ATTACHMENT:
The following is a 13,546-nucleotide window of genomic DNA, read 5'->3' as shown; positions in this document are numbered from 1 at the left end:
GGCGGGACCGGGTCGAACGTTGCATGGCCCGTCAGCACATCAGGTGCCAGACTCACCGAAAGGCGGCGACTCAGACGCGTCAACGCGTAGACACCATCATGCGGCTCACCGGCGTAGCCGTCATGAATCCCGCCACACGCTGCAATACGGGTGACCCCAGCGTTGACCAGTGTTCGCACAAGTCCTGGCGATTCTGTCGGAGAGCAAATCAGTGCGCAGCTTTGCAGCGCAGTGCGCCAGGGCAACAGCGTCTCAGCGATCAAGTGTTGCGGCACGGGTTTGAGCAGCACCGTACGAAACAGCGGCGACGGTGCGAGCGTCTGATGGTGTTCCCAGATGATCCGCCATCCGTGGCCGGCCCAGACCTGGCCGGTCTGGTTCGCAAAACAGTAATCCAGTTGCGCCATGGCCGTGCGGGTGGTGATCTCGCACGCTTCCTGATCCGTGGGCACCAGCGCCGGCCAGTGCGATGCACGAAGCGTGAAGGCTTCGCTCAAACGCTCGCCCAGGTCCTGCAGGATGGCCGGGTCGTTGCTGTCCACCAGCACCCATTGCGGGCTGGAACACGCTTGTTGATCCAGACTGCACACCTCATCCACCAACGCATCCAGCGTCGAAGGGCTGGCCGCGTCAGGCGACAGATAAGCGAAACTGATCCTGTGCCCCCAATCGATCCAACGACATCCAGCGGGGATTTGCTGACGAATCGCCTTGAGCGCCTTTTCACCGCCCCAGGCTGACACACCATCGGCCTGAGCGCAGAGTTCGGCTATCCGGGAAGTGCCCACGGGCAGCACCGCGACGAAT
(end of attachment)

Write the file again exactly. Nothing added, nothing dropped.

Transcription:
The following is a 13,546-nucleotide window of genomic DNA, read 5'->3' as shown; positions in this document are numbered from 1 at the left end:
GGCGGGACCGGGTCGAACGTTGCATGGCCCGTCAGCACATCAGGTGCCAGACTCACCGAAAGGCGGCGACTCAGACGCGTCAACGCGTAGACACCATCATGCGGCTCACCGGCGTAGCCGTCATGAATCCCGCCACACGCTGCAATACGGGTGACCCCAGCGTTGACCAGTGTTCGCACAAGTCCTGGCGATTCTGTCGGAGAGCAAATCAGTGCGCAGCTTTGCAGCGCAGTGCGCCAGGGCAACAGCGTCTCAGCGATCAAGTGTTGCGGCACGGGTTTGAGCAGCACCGTACGAAACAGCGGCGACGGTGCGAGCGTCTGATGGTGTTCCCAGATGATCCGCCATCCGTGGCCGGCCCAGACCTGGCCGGTCTGGTTCGCAAAACAGTAATCCAGTTGCGCCATGGCCGTGCGGGTGGTGATCTCGCACGCTTCCTGATCCGTGGGCACCAGCGCCGGCCAGTGCGATGCACGAAGCGTGAAGGCTTCGCTCAAACGCTCGCCCAGGTCCTGCAGGATGGCCGGGTCGTTGCTGTCCACCAGCACCCATTGCGGGCTGGAACACGCTTGTTGATCCAGACTGCACACCTCATCCACCAACGCATCCAGCGTCGAAGGGCTGGCCGCGTCAGGCGACAGATAAGCGAAACTGATCCTGTGCCCCCAATCGATCCAACGACATCCAGCGGGGATTTGCTGACGAATCGCCTTGAGCGCCTTTTCACCGCCCCAGGCTGACACACCATCGGCCTGAGCGCAGAGTTCGGCTATCCGGGAAGTGCCCACGGGCAGCACCGCGACGAAT